1) You care less what others think of you.
- In high school, perhaps the most self-conscious, image-obsessed stage of most people’s lives, I had the good fortune to not give a crap. Quite frankly, I had bigger problems than what so-and-so thought of me, how cool I was or how many friends I had–instead I worried about infections, medical tests, doctor’s appointments and injuries. I worried they wouldn’t let me graduate because of how many days of school I missed. I worried about missing another game and letting my team down. I certainly didn’t worry about making people like me. Being sick gave me a broader perspective.
2) You find your own source of strength and confidence.
- Even though I have an awesome support system from my family and a few good friends, ultimately it’s my illness. I’m the one who has to deal with it every day. I’m the one who has to make the call that I have another infection. I’m the one who has to stick the needles in each week. When you have a chronic illness it’s sink or swim–and that unlocks strength and endurance that you didn’t know you had.
3) You value independence.
- One of the hardest aspects of chronic illness is that it can take away some or all of your independence. Having to depend on other people and feel like you are a burden, that really smarts. But that just makes you all the more determined to do what you can yourself and value whatever independence you are able to achieve.
4) You learn how to prioritize.
- With limited spoons (or chocolate ), you have to choose carefully how to spend them. In my own life that has helped me clarify what is most important. One of my favorite quotes is: “When you cannot do what you have always done, then you only do what matters most.” -Robert D. Hales
5) You learn to go with the flow.
- Like I talked about last week, chronic illness is crazy unpredictable. You have to accept that you aren’t in control and adjust minute by minute, day by day.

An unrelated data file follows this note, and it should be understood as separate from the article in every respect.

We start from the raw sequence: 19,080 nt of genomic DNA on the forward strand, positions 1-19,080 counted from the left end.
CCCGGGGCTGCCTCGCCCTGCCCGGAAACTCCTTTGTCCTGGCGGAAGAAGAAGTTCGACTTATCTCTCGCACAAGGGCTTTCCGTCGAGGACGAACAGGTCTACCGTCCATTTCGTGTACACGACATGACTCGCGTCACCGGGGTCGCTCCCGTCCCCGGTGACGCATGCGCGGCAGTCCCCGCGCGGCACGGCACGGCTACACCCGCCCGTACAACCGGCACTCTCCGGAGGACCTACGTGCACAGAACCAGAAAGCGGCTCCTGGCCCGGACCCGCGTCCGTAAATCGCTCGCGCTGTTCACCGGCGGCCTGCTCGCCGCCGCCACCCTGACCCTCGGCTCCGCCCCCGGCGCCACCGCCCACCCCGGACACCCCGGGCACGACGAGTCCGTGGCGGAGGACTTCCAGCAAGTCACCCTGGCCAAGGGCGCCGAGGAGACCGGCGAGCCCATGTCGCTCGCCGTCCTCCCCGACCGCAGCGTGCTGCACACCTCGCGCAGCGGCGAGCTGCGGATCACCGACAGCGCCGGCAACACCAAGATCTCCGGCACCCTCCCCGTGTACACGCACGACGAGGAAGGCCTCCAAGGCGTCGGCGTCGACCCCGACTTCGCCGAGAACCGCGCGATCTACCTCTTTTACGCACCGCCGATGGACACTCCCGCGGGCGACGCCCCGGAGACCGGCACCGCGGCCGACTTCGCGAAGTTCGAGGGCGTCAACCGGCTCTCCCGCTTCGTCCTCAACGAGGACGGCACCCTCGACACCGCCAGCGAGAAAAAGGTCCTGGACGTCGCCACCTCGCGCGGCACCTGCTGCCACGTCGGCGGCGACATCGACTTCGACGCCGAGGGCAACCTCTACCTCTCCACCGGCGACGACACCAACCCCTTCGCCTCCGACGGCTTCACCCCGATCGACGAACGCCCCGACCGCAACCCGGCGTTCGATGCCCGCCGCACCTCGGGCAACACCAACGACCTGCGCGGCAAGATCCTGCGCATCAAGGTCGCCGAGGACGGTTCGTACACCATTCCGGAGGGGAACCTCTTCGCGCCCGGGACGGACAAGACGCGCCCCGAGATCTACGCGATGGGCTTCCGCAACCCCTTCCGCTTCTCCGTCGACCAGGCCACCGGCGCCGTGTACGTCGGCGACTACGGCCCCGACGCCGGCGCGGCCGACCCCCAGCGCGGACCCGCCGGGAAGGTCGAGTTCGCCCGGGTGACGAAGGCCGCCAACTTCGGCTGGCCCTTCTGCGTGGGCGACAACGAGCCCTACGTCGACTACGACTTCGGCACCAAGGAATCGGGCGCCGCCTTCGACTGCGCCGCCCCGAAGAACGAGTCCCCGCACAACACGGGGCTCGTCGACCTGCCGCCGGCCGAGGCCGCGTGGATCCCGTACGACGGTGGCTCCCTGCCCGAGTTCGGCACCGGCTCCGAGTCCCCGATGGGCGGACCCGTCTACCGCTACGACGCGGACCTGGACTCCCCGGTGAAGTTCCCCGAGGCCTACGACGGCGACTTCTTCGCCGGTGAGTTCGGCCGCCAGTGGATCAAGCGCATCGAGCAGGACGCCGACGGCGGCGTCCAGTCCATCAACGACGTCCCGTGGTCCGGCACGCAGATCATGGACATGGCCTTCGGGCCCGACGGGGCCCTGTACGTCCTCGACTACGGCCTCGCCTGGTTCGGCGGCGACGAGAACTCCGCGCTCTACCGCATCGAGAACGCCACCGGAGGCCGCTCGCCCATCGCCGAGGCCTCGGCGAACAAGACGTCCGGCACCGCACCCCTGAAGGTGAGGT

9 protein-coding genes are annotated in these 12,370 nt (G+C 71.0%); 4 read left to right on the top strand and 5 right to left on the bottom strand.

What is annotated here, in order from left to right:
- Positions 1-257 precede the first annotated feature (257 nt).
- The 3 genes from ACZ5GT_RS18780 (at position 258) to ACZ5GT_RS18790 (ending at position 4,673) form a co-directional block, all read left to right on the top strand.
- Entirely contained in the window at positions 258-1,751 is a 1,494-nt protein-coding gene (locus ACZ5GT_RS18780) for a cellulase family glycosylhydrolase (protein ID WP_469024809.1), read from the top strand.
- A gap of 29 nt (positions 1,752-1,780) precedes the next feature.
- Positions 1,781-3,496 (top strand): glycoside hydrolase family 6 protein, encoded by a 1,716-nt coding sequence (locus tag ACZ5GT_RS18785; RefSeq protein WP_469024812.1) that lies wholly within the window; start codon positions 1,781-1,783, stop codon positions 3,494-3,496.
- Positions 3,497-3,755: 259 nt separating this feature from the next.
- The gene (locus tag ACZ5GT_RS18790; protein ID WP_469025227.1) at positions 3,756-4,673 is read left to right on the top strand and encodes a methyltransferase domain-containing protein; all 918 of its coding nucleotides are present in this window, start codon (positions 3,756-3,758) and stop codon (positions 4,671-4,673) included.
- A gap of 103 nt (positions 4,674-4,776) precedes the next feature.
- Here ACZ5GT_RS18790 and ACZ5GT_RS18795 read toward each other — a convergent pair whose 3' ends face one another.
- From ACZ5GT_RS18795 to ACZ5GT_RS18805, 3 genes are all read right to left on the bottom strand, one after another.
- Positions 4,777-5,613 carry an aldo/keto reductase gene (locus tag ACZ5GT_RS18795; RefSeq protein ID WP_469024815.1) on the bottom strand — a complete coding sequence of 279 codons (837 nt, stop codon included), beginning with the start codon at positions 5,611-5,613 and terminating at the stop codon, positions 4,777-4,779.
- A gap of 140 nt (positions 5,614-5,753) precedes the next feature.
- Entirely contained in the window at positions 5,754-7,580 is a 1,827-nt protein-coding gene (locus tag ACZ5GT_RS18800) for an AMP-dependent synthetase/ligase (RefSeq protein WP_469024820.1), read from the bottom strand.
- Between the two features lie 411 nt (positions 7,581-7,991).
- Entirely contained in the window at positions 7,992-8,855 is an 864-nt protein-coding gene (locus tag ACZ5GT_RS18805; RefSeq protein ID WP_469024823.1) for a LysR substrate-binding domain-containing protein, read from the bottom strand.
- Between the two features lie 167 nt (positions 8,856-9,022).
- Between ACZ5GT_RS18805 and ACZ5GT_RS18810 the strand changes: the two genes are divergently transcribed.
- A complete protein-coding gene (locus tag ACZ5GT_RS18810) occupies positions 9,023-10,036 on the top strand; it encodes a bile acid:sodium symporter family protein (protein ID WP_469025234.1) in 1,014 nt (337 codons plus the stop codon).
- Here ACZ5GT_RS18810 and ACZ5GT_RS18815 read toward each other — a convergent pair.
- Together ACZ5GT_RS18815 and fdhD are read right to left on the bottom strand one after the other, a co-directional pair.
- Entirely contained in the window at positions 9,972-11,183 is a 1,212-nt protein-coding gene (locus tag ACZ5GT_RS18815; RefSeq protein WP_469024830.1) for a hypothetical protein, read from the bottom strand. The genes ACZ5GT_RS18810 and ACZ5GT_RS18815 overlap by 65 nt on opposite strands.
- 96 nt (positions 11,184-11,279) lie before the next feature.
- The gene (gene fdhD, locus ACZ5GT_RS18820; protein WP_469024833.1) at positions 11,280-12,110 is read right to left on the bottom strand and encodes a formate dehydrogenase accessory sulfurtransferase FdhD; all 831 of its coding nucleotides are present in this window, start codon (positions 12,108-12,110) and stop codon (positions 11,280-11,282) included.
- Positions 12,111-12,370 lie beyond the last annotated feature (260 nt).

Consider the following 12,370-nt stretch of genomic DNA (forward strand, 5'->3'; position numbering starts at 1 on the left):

6) You realize earlier what is most important.
- I’m 22. So what is usually most important to 22-year-olds? I’m so out of touch that I’m really not sure… What I do know is what actually matters in life–working hard, helping others, striving each day to become more than you were yesterday, aaannndddd chocolate. Of course.
7) You are more grateful for little things.
- Do you ever stop and think “HOLY CRAP THIS FOOD IS SO GOOD I’M SO GRATEFUL I GET TO EAT IT!” I do. All the time. Before gastroparesis came into my life I never thought to be grateful for something as mundane and everyday as being able to eat.
8) You are always working towards something.
- No matter how sick you are with a chronic illness there’s always a goal in mind. Whether it’s getting healthy, getting stronger, living as long as you can, or just getting through the day, you are constantly fighting for something. That gives you a warrior mentality.
9) You see people for who they really are.
- It’s incredibly valuable to know those who will stick with you through thick and thin, through week after week of cancelled plans, through grumpy pain days and break downs. Being sick reveals those who are most important in your life.
10) You empathize with others better.
- I’m not naturally a super empathetic person (my Myers-Briggs type is INTJ), but my own suffering has softened me to the suffering of others. I understand better how they feel. That understanding leads me to want to help them. My experiences with sickness and pain enable me to connect with others in a way I never could have before.
11) You become an endurance master.
- Living with chronic illness is dealing with constant setbacks and discomfort. It is unrelenting, so you develop incredible endurance just to be able to live each day–you have to.